Loss of Enlist Duo cuts already thin weed-fighting arsenal for bean farmersBy Ryan McGeeney
U of A System Division of Agriculture
Dec. 3, 2015
- EPA seeks to revoke label for Enlist Duo in corn and soybeans
- Approved by Arkansas Plant Board in Dec. ’14, growers were still awaiting China approval
- Growers, agronomists concerned as PPO-resistant pigweed detected in growing number of counties.
LITTLE ROCK — With the possible loss of the herbicide Enlist Duo, Arkansas soybean growers may find their already thin weed-fighting arsenal whittled down to one option: crop rotation.
Making the best use of that option is going to be a major topic in this winter’s production meetings, said Tom Barber, extension weed scientist for the University of Arkansas System Division of Agriculture.
Last month, the Environmental Protection Agency asked a federal appeals court to revoke the registration of Enlist Duo about a year after the agency approved its use in half a dozen states, including Arkansas. The Arkansas State Plant Board approved the use of the Enlist Duo weed control system, which combines glyphosate – commonly known as Roundup -- and 2,4-D choline, in December 2014.
The herbicide was never implemented in Arkansas, however, as growers waited to hear whether China would accept beans grown with the herbicide, said Jason Norsworthy, professor of Crop, Soil and Environmental Science for the Division of Agriculture.
“This year was really going to be more of a ‘seed increase year’ in the field, and an opportunity for some growers to get familiar with the technology,” Norsworthy said. “I don’t think that in the first year of launching this technology, we were going to see it on a sizeable amount of acres, but we definitely could have seen it on acres on which we need it.”
Jeremy Ross, extension soybean agronomist for the Division of Agriculture, said that although no one could say how close U.S. growers were to achieving “China approval” on beans grown with Enlist Duo, the process took about five years when Bayer CropScience applied for trade approval from China for LibertyLink soybeans.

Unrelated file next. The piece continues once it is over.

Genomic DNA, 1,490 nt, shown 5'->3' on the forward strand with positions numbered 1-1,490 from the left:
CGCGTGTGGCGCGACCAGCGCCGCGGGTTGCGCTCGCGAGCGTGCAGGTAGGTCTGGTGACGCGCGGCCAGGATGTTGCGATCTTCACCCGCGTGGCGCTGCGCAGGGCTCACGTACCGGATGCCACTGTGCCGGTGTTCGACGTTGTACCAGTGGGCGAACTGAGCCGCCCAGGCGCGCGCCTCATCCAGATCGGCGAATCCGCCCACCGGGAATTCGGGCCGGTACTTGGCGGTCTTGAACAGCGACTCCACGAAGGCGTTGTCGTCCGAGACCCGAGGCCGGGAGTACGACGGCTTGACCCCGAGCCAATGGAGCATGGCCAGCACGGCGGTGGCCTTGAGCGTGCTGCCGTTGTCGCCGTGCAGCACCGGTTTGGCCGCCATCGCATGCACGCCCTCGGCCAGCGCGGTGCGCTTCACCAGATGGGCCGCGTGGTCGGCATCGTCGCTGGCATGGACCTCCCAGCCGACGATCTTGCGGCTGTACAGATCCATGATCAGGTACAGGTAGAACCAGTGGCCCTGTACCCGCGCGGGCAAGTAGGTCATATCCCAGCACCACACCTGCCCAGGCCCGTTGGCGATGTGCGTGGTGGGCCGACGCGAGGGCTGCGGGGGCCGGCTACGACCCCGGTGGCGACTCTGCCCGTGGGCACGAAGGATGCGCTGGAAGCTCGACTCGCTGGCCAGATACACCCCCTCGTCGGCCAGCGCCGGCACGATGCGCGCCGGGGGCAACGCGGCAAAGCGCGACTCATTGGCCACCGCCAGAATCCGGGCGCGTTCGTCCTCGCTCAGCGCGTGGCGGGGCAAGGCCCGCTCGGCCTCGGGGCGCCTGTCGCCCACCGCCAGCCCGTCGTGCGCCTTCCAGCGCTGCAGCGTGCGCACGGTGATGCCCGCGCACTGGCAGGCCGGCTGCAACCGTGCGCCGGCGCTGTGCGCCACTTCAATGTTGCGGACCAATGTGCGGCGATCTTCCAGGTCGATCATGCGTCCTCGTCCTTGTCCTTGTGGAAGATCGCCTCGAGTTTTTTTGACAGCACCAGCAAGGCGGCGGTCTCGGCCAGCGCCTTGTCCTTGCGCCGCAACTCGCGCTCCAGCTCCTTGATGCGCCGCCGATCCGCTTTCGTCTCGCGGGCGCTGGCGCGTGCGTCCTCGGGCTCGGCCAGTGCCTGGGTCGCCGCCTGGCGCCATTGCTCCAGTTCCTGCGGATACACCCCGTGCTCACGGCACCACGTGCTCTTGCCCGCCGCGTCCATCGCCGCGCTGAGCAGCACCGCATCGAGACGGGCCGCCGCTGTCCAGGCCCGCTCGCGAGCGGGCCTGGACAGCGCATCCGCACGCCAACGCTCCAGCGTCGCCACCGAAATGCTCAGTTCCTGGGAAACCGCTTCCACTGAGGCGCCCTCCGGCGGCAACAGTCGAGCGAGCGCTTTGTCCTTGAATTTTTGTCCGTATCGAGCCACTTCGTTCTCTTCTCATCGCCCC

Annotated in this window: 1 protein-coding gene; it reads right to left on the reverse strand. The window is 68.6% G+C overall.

While pigweed isn’t a new foe for Arkansas cotton farmers, the increasing presence of PPO-resistant strains of the weed have placed a greater burden on growers attempting to maintain yields. PPO herbicides are some of the most widely used pre- and post-emergence weed control options in the region.
As of Dec. 2, crop and weed specialists with the Division of Agriculture had confirmed PPO-resistant pigweed in soybean fields in at least 12 counties.
Norsworthy said that growers in Arkansas with PPO-resistant pigweed currently have no effective modes of action available against pigweed in Roundup Ready soybeans, and many may now choose to plant LibertyLink.
“LibertyLink is the only opportunity to have a post-emergence control option,” Norsworthy said. “The Enlist technology was going to provide them another control option, and we really like to see two effective modes of action from a post-emergence standpoint.”
According to an EPA statement issued last week, the agency is seeking to deregister Enlist Duo because it has received new information from Dow that “suggests two active ingredients could result in greater toxicity to non-target plants.”
Barber said that “growers will have no available options for postemergence control of PPO-resistant Palmer pigweed in conventional or Roundup Ready systems, therefore rotating to a Liberty Link system is highly recommended.”
In fields with PPO-resistant weed problems, producers should “plan on rotating these fields to corn, milo or rice, where multiple herbicide options for pigweed control are available,” he said.
“If soybeans are planted back into these fields next season, herbicides or premixes that contain Dual (metolachlor), metribuzin or Zidua should be considered in a pre-emerge application.”
For more information on pest management and row crops in Arkansas, contact your local County Extension agent or visit www.uaex.edu.
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Media Contact: Mary Hightower
Dir. of Communication Services
U of A Division of Agriculture
Cooperative Extension Service